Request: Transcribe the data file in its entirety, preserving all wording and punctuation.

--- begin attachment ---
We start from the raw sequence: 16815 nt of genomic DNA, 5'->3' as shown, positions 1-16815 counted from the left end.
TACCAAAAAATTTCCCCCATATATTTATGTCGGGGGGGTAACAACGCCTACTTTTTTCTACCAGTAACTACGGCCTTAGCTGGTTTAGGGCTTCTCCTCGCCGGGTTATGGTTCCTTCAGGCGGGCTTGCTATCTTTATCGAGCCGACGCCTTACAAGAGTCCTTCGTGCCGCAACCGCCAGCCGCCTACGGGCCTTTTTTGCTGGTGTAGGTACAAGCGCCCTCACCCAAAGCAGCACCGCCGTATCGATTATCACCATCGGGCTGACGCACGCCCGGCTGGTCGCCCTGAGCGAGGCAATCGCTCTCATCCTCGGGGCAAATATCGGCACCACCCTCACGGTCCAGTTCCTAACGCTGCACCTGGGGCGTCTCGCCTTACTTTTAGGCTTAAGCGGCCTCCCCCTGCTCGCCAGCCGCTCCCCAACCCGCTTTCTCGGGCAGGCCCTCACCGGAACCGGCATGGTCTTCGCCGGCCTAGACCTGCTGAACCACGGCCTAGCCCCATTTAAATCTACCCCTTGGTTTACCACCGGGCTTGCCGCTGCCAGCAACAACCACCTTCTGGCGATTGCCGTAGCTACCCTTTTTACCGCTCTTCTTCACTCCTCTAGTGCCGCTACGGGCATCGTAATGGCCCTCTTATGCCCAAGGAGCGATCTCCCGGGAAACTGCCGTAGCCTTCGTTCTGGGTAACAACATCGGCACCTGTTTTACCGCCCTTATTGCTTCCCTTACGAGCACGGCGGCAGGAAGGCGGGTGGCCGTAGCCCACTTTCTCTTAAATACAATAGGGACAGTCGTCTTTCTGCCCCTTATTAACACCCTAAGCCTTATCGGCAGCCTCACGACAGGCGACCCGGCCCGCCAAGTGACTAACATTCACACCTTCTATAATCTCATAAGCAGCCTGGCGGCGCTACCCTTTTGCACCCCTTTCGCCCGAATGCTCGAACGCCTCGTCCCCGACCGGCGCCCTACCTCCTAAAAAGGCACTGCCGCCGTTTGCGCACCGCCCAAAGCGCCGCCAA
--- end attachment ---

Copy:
We start from the raw sequence: 16815 nt of genomic DNA, 5'->3' as shown, positions 1-16815 counted from the left end.
TACCAAAAAATTTCCCCCATATATTTATGTCGGGGGGGTAACAACGCCTACTTTTTTCTACCAGTAACTACGGCCTTAGCTGGTTTAGGGCTTCTCCTCGCCGGGTTATGGTTCCTTCAGGCGGGCTTGCTATCTTTATCGAGCCGACGCCTTACAAGAGTCCTTCGTGCCGCAACCGCCAGCCGCCTACGGGCCTTTTTTGCTGGTGTAGGTACAAGCGCCCTCACCCAAAGCAGCACCGCCGTATCGATTATCACCATCGGGCTGACGCACGCCCGGCTGGTCGCCCTGAGCGAGGCAATCGCTCTCATCCTCGGGGCAAATATCGGCACCACCCTCACGGTCCAGTTCCTAACGCTGCACCTGGGGCGTCTCGCCTTACTTTTAGGCTTAAGCGGCCTCCCCCTGCTCGCCAGCCGCTCCCCAACCCGCTTTCTCGGGCAGGCCCTCACCGGAACCGGCATGGTCTTCGCCGGCCTAGACCTGCTGAACCACGGCCTAGCCCCATTTAAATCTACCCCTTGGTTTACCACCGGGCTTGCCGCTGCCAGCAACAACCACCTTCTGGCGATTGCCGTAGCTACCCTTTTTACCGCTCTTCTTCACTCCTCTAGTGCCGCTACGGGCATCGTAATGGCCCTCTTATGCCCAAGGAGCGATCTCCCGGGAAACTGCCGTAGCCTTCGTTCTGGGTAACAACATCGGCACCTGTTTTACCGCCCTTATTGCTTCCCTTACGAGCACGGCGGCAGGAAGGCGGGTGGCCGTAGCCCACTTTCTCTTAAATACAATAGGGACAGTCGTCTTTCTGCCCCTTATTAACACCCTAAGCCTTATCGGCAGCCTCACGACAGGCGACCCGGCCCGCCAAGTGACTAACATTCACACCTTCTATAATCTCATAAGCAGCCTGGCGGCGCTACCCTTTTGCACCCCTTTCGCCCGAATGCTCGAACGCCTCGTCCCCGACCGGCGCCCTACCTCCTAAAAAGGCACTGCCGCCGTTTGCGCACCGCCCAAAGCGCCGCCAA